Robert Langdon awoke slowly.
A telephone was ringing in the darkness–a tinny, unfamiliar ring. He fumbled for the bedside lamp and turned it on. Squinting at his surroundings he saw a plush Renaissance bedroom with Louis XVI furniture, hand-frescoed walls, and a colossal mahogany four-poster bed.
Where the hell am I?
Teddy Daniel’s father had been a fisherman. He lost his boat to the bank in ’31 when Teddy was eleven, spent the rest of his life hiring onto other boats when they had the work, unloading freight along the docks when they didn’t, going long stretches when he was back at the house by ten in the morning, sitting in an armchair, staring at his hands, whispering to himself occasionally, his eyes gone wide and dark.
The decision to bomb the office of the radical Jew lawyer was reached with relative ease. Only three people were involved in the process. The first was the man with the money. The second was a local operative who knew the territory. And the third was a young patriot and zealot with a talent for explosives and an astonishing knack for disappearing without a trail. After the bombing, he fled the country and hid in Northern Ireland for six years.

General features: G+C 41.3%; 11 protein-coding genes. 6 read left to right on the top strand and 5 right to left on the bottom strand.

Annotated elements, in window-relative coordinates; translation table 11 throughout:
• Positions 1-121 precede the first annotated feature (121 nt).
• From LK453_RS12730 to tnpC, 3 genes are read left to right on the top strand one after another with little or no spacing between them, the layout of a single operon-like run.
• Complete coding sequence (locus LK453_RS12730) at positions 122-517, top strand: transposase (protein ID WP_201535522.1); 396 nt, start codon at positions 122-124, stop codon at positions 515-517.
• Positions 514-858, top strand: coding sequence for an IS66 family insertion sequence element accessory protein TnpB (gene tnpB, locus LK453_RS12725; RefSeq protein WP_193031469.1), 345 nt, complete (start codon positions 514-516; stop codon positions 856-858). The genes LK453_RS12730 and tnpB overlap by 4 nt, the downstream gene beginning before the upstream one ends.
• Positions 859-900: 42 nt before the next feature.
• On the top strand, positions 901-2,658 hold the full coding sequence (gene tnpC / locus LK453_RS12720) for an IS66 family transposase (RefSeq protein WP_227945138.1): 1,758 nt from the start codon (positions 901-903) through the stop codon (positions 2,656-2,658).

Before they met, he knew nothing of the book, or the story surrounding it.
“And so, Mr. Swain, everybody might be guilty of this crime. Everybody except you? Is that right?”
I sat in the back pew and watched the only woman I would ever love marry another man.
Maurice Oulette tried to kill himself once but succeeded only in blowing off the right side of his jawbone.
You would never think that Greenwich Village, whose streets are famed for palette and pen, would be the home of the nation’s biggest and most dangerous Mafia outfit.
Web London held a semiautomatic SR75 rifle custom built for him by a legendary gunsmith. The SR didn’t stop at merely wounding flesh and bone; it disintegrated them.
This is where he would die.